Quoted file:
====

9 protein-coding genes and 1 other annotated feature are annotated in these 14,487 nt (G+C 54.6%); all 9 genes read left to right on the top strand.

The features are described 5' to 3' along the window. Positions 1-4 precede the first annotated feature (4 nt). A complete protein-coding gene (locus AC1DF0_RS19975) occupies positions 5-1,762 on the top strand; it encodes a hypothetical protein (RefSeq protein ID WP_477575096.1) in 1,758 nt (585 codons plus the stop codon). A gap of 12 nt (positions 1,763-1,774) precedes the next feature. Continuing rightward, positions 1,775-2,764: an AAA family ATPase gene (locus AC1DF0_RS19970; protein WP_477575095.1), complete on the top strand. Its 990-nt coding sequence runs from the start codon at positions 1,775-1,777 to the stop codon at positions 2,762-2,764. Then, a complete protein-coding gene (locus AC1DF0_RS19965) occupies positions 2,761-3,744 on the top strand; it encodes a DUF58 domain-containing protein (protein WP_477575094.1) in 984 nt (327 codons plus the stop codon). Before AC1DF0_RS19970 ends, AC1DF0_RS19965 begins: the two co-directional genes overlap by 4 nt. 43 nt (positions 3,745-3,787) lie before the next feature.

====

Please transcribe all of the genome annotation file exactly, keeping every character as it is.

9 protein-coding genes and 1 other annotated feature are annotated in these 14,487 nt (G+C 54.6%); all 9 genes read left to right on the top strand.

The features are described 5' to 3' along the window. Positions 1-4 precede the first annotated feature (4 nt). A complete protein-coding gene (locus AC1DF0_RS19975) occupies positions 5-1,762 on the top strand; it encodes a hypothetical protein (RefSeq protein ID WP_477575096.1) in 1,758 nt (585 codons plus the stop codon). A gap of 12 nt (positions 1,763-1,774) precedes the next feature. Continuing rightward, positions 1,775-2,764: an AAA family ATPase gene (locus AC1DF0_RS19970; protein WP_477575095.1), complete on the top strand. Its 990-nt coding sequence runs from the start codon at positions 1,775-1,777 to the stop codon at positions 2,762-2,764. Then, a complete protein-coding gene (locus AC1DF0_RS19965) occupies positions 2,761-3,744 on the top strand; it encodes a DUF58 domain-containing protein (protein WP_477575094.1) in 984 nt (327 codons plus the stop codon). Before AC1DF0_RS19970 ends, AC1DF0_RS19965 begins: the two co-directional genes overlap by 4 nt. 43 nt (positions 3,745-3,787) lie before the next feature.